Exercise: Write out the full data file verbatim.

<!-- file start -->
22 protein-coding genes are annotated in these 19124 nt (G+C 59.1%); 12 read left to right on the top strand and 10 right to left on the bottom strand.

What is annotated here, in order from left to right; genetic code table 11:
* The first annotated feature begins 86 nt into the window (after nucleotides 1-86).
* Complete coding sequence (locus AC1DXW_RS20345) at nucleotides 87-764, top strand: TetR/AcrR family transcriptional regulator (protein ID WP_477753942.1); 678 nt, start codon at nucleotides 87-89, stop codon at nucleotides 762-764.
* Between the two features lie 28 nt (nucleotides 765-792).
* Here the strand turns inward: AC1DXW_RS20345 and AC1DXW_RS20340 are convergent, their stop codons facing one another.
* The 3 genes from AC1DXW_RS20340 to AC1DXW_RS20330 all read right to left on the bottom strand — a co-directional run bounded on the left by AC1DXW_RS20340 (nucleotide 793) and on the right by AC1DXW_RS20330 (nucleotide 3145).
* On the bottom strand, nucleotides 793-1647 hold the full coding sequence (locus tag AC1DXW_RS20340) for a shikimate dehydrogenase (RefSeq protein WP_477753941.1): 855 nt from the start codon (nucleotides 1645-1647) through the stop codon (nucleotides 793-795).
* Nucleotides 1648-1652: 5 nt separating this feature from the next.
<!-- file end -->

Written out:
22 protein-coding genes are annotated in these 19124 nt (G+C 59.1%); 12 read left to right on the top strand and 10 right to left on the bottom strand.

What is annotated here, in order from left to right; genetic code table 11:
* The first annotated feature begins 86 nt into the window (after nucleotides 1-86).
* Complete coding sequence (locus AC1DXW_RS20345) at nucleotides 87-764, top strand: TetR/AcrR family transcriptional regulator (protein ID WP_477753942.1); 678 nt, start codon at nucleotides 87-89, stop codon at nucleotides 762-764.
* Between the two features lie 28 nt (nucleotides 765-792).
* Here the strand turns inward: AC1DXW_RS20345 and AC1DXW_RS20340 are convergent, their stop codons facing one another.
* The 3 genes from AC1DXW_RS20340 to AC1DXW_RS20330 all read right to left on the bottom strand — a co-directional run bounded on the left by AC1DXW_RS20340 (nucleotide 793) and on the right by AC1DXW_RS20330 (nucleotide 3145).
* On the bottom strand, nucleotides 793-1647 hold the full coding sequence (locus tag AC1DXW_RS20340) for a shikimate dehydrogenase (RefSeq protein WP_477753941.1): 855 nt from the start codon (nucleotides 1645-1647) through the stop codon (nucleotides 793-795).
* Nucleotides 1648-1652: 5 nt separating this feature from the next.